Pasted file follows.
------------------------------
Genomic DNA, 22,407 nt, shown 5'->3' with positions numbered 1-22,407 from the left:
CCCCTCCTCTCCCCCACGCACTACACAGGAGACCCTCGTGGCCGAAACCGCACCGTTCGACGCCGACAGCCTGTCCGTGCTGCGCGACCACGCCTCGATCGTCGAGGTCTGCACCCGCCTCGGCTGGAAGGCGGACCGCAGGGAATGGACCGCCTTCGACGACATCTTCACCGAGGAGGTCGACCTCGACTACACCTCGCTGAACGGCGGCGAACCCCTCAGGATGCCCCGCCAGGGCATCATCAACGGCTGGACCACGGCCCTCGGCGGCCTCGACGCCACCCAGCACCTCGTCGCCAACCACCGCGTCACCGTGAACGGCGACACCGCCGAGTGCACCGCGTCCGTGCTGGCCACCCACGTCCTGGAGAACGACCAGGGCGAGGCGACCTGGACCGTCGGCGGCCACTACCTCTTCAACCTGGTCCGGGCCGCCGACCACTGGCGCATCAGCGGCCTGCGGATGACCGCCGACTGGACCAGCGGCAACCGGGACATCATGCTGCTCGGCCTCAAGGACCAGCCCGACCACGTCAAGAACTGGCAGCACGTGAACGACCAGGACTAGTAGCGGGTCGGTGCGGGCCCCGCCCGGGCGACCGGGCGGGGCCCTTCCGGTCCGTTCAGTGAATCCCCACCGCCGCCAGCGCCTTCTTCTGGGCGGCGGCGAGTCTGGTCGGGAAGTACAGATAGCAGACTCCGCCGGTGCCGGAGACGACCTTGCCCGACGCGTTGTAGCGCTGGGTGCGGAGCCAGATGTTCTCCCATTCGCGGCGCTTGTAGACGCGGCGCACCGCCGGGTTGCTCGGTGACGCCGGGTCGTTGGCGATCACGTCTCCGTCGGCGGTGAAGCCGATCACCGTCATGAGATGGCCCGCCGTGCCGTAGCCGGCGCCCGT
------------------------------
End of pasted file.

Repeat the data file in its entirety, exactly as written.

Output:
Genomic DNA, 22,407 nt, shown 5'->3' with positions numbered 1-22,407 from the left:
CCCCTCCTCTCCCCCACGCACTACACAGGAGACCCTCGTGGCCGAAACCGCACCGTTCGACGCCGACAGCCTGTCCGTGCTGCGCGACCACGCCTCGATCGTCGAGGTCTGCACCCGCCTCGGCTGGAAGGCGGACCGCAGGGAATGGACCGCCTTCGACGACATCTTCACCGAGGAGGTCGACCTCGACTACACCTCGCTGAACGGCGGCGAACCCCTCAGGATGCCCCGCCAGGGCATCATCAACGGCTGGACCACGGCCCTCGGCGGCCTCGACGCCACCCAGCACCTCGTCGCCAACCACCGCGTCACCGTGAACGGCGACACCGCCGAGTGCACCGCGTCCGTGCTGGCCACCCACGTCCTGGAGAACGACCAGGGCGAGGCGACCTGGACCGTCGGCGGCCACTACCTCTTCAACCTGGTCCGGGCCGCCGACCACTGGCGCATCAGCGGCCTGCGGATGACCGCCGACTGGACCAGCGGCAACCGGGACATCATGCTGCTCGGCCTCAAGGACCAGCCCGACCACGTCAAGAACTGGCAGCACGTGAACGACCAGGACTAGTAGCGGGTCGGTGCGGGCCCCGCCCGGGCGACCGGGCGGGGCCCTTCCGGTCCGTTCAGTGAATCCCCACCGCCGCCAGCGCCTTCTTCTGGGCGGCGGCGAGTCTGGTCGGGAAGTACAGATAGCAGACTCCGCCGGTGCCGGAGACGACCTTGCCCGACGCGTTGTAGCGCTGGGTGCGGAGCCAGATGTTCTCCCATTCGCGGCGCTTGTAGACGCGGCGCACCGCCGGGTTGCTCGGTGACGCCGGGTCGTTGGCGATCACGTCTCCGTCGGCGGTGAAGCCGATCACCGTCATGAGATGGCCCGCCGTGCCGTAGCCGGCGCCCGT